Wisconsin Mining Bill SB1/AB1: A Historical Review of AB426 01.22.13 By Barbara With

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Most people who have read the bill agree it’s a resurrected AB426, the failed 2012 mining bill that went through the rigors of three public hearings and several public listening sessions. After making a trip to the region to see the natural resources and speak directly with those who would be most affected by the proposed mountain top removal project, Sen. Dale Schultz (R-Richland Center) voted against the bill that would have wreaked destruction on the economy and environment of the northern tier of the state.

January 11, 2012 Hurley public hearing, prayers before the testimony. Photo: Rebecca Kemble

Rep. Vos himself admitted that SB1/AB1 are “99.9% the same” as AB426. Therefore a thorough review of the public testimony from the first hearings should stand in as appropriate public sentiment for the second time around.

Each public hearing demonstrated strong and growing public majorities in opposition to the bill. In total, 937 of 1160 Wisconsin citizens attending the three hearings on AB426 opposed the bill; more than 81%, or a more than 4 to 1 ratio.*

A poll commissioned by the League of Conservation Voters in February 2012 found that 72% of those polled were opposed to diminishing public participation in mine permitting processes through the proposed abolition of contested case hearings; 69% were opposed to sacrificing wetlands for mining wastes; and 77% opposed making taxpayers foot the bill for mine permitting costs.

The change in public sentiment since AB426 failed last year is that more people are now educated and aware of the misleading information coming out of the Wisconsin mining cartel. When Tea Party Republican John Sendra ran against Rep. Janet Bewley in the 74th Assembly District on one issue—mining—he only won 41% of the vote in the area most affect by the mine. In Vilas County, where extreme mining advocate Sen. Tom Tiffany (R-Hazlehurst) won, Sendra only received 519 votes against 960 for Bewley. Statistically, it is safe to assume that the public sentiment against a mine in the Penokee Hills has only gotten stronger.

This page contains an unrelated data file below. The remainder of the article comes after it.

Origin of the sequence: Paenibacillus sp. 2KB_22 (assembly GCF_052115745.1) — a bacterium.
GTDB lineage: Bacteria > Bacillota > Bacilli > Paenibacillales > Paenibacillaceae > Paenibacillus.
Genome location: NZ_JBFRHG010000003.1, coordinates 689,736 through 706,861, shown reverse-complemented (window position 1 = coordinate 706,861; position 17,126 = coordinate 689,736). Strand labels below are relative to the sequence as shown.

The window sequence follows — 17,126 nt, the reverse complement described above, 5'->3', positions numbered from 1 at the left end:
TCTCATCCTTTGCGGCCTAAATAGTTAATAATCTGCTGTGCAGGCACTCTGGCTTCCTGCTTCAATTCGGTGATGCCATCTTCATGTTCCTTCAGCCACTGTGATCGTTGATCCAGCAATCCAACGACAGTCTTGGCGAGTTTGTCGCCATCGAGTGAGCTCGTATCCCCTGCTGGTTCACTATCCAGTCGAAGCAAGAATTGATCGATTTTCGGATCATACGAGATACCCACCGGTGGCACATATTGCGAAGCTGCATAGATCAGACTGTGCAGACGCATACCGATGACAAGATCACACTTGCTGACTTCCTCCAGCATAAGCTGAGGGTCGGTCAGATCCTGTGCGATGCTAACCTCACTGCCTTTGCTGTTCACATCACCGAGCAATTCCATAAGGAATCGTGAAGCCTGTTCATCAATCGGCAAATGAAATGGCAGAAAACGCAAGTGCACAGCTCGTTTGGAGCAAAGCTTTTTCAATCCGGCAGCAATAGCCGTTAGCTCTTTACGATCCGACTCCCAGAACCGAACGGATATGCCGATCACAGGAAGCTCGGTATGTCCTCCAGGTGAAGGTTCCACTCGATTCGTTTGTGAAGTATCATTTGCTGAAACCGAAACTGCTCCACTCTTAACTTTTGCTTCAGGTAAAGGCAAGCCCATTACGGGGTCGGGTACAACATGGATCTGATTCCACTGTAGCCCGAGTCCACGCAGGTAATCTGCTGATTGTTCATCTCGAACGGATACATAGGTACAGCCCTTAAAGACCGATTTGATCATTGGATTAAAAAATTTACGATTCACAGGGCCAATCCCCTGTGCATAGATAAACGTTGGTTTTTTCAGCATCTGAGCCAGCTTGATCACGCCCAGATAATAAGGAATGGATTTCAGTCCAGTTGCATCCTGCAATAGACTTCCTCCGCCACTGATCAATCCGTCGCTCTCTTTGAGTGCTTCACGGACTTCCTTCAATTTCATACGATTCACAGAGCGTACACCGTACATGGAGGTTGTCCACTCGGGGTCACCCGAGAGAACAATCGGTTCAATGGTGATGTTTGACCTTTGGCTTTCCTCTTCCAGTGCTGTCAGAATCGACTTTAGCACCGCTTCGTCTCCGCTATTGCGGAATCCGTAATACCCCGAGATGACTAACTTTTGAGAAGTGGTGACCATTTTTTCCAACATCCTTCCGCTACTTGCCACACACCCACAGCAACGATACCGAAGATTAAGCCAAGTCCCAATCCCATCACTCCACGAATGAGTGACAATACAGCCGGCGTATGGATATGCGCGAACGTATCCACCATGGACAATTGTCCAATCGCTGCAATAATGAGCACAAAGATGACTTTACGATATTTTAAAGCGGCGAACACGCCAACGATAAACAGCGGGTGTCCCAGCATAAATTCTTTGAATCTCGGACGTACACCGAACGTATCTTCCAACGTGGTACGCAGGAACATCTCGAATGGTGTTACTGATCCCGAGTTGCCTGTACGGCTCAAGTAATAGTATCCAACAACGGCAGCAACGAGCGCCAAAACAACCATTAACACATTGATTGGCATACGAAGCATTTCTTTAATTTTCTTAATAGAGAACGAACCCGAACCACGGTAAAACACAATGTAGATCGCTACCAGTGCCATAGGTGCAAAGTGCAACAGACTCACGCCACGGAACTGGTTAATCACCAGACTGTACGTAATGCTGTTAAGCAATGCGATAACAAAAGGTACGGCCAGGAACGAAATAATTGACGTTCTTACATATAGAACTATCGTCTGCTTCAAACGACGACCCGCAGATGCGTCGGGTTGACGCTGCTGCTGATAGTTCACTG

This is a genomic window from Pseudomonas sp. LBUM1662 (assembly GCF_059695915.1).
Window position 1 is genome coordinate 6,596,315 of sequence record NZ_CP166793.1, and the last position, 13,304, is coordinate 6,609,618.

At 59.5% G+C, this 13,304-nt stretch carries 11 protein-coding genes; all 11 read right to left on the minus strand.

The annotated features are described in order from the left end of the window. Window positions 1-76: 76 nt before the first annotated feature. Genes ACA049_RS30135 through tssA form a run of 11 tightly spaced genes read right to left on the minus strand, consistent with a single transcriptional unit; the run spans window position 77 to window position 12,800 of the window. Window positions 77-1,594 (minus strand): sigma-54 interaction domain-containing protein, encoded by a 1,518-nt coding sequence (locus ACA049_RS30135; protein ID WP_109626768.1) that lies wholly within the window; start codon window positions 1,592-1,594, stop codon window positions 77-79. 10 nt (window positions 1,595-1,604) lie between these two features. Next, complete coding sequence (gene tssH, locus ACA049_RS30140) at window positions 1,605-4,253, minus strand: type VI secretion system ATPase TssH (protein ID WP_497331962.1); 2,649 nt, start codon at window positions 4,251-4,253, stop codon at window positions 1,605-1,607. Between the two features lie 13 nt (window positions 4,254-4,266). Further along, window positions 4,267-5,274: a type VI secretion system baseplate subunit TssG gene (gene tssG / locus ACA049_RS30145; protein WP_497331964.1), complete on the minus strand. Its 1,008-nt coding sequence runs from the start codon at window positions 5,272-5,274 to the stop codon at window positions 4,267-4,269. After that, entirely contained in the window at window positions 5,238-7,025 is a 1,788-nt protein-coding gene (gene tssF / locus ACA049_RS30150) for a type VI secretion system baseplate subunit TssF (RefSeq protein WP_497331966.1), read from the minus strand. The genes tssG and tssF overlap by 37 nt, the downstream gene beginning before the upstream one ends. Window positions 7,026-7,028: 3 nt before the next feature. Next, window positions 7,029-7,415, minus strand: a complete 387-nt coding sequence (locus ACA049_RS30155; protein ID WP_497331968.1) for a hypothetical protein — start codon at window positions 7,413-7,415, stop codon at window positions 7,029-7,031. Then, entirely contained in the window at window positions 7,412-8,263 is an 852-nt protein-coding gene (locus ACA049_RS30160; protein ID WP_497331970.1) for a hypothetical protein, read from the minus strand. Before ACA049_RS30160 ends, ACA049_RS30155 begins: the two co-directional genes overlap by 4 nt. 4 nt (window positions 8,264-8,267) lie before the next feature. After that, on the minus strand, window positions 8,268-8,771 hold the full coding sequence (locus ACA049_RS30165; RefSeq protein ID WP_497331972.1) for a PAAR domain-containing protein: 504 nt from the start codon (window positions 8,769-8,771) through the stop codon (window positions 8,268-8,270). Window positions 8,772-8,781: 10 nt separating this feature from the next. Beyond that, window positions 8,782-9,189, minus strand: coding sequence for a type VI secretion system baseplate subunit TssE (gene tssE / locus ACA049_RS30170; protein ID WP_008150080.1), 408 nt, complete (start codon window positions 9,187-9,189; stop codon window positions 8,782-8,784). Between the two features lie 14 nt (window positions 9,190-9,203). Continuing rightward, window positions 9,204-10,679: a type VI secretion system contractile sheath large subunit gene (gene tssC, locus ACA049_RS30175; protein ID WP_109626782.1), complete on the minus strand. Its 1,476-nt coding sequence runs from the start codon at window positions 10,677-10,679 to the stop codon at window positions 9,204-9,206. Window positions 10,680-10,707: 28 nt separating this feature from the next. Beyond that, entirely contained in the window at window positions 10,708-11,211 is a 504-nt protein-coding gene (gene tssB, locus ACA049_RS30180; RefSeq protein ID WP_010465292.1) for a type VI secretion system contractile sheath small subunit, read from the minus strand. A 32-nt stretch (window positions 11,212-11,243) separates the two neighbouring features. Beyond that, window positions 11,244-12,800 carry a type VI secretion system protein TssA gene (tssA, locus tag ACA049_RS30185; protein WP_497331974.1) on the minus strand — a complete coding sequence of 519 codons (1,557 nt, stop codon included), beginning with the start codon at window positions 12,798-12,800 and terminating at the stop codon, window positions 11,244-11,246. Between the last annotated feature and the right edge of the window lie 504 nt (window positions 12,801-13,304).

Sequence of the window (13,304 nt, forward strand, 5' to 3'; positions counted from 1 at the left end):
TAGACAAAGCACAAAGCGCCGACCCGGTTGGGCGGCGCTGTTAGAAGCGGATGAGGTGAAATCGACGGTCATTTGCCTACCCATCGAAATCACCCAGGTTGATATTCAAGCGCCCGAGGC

AB426 In Review

January 19, 2011: Matt Fifield, Project Director for Gogebic Taconite, explained, “If the question is, ‘are we trying to influence them to pass legislation that’s going to weaken environmental laws, that’s going to weaken federal and state air and water quality,’ the answer is ‘no.’” What Fifield didn’t reveal was that G-Tac was actually in the process of authoring a new mining bill. While the bill did not weaken the standards, AB426 simply exempted the mining company from complying with them. AB24 removed most protection from state wetlands.

January 21, 2011: Fifield told an audience at a public forum at the Northern Great Lakes Visitor Center that G-Tac had access to “thousands of feet of drill logs” that told them of the “world-class deposits” of iron ore that possess many qualities demanded by the market. “This is iron mining; this is not sulfide mining. Because we have a physical process—smashing rocks and pulling iron out with magnets, not heavy chemical treating—iron mining projects are more easily able to comply with these strict regulations.”

However, according to two scientists who testified at a February 17, 2012 Joint Finance Committee meeting about the bill, the ore body cannot be accessed without digging through high sulfide overburden, and the definitions used in the bill were misleading and scientifically meaningless. And while G-Tac may not use heavy chemicals to treat the ore, if they have thousands of feet of drill logs, they would have known the impact of mining an ore-body that is rich in pyrite, even without chemicals. That billions of gallons of sulfuric acid could be leeched from the overburden into the groundwater was never discussed.